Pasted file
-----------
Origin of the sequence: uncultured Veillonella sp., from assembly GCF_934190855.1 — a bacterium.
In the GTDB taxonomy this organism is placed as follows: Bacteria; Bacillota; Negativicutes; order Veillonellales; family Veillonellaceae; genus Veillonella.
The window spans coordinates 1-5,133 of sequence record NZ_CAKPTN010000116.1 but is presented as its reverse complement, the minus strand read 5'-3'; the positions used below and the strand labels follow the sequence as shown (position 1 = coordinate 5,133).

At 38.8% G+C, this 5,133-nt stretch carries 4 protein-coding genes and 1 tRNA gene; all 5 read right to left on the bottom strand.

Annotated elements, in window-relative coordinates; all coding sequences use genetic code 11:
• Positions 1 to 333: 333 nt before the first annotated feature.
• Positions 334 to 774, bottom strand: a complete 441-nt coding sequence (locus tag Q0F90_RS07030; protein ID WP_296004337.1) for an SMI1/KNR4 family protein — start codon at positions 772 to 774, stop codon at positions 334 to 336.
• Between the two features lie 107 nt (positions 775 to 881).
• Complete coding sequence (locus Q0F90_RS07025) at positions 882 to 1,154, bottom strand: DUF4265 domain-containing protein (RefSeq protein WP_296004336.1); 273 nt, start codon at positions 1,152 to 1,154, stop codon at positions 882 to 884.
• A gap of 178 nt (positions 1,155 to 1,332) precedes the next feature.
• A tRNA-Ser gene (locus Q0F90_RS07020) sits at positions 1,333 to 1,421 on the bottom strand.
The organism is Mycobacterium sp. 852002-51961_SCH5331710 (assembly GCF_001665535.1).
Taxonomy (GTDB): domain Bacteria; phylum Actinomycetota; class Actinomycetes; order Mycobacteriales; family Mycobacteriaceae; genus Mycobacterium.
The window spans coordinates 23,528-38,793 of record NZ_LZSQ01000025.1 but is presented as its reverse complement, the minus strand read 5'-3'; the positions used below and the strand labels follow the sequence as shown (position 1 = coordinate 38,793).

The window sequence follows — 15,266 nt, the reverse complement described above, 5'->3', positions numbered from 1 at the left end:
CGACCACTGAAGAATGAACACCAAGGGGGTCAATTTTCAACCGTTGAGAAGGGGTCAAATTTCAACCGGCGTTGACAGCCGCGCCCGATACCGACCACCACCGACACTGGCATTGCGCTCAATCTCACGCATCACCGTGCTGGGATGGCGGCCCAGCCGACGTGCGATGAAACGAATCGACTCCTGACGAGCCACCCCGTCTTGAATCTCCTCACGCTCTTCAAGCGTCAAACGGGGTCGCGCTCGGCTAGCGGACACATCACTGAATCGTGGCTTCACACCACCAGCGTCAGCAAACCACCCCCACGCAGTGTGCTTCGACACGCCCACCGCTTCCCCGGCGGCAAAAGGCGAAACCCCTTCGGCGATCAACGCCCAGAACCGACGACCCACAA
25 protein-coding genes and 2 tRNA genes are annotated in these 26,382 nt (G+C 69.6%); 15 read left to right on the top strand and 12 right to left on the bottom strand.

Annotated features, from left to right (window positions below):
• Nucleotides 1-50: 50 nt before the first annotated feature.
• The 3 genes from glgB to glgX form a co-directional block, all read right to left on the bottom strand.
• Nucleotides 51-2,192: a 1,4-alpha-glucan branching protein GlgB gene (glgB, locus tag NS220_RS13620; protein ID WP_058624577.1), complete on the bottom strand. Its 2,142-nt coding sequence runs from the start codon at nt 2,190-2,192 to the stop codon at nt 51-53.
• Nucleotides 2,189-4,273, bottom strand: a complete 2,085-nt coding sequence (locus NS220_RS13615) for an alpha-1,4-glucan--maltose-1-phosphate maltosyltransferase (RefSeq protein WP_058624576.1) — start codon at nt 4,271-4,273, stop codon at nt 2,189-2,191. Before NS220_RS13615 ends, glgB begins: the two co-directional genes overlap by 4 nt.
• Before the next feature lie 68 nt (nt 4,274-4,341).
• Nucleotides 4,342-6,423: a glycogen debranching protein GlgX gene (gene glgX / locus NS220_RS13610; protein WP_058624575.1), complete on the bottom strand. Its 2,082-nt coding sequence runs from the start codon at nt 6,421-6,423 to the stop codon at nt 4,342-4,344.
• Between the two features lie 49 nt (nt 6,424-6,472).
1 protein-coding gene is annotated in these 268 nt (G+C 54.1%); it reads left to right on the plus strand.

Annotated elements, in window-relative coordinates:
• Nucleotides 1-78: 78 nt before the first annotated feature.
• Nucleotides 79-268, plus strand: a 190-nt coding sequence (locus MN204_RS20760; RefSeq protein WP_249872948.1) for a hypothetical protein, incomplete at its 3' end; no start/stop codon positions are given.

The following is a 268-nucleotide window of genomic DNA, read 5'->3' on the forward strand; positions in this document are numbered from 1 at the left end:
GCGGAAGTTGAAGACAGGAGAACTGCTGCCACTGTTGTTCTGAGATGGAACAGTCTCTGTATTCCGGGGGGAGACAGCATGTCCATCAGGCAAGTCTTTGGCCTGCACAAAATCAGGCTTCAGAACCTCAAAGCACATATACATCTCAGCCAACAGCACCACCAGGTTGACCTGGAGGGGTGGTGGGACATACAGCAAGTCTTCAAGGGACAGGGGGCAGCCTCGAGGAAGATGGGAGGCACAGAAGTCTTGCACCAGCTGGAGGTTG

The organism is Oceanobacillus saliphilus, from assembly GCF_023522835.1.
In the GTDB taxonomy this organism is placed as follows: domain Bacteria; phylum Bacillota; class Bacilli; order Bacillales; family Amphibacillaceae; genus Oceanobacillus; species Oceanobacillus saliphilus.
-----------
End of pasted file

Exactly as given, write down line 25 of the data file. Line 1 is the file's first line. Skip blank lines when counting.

• Between the two features lie 49 nt (nt 6,424-6,472).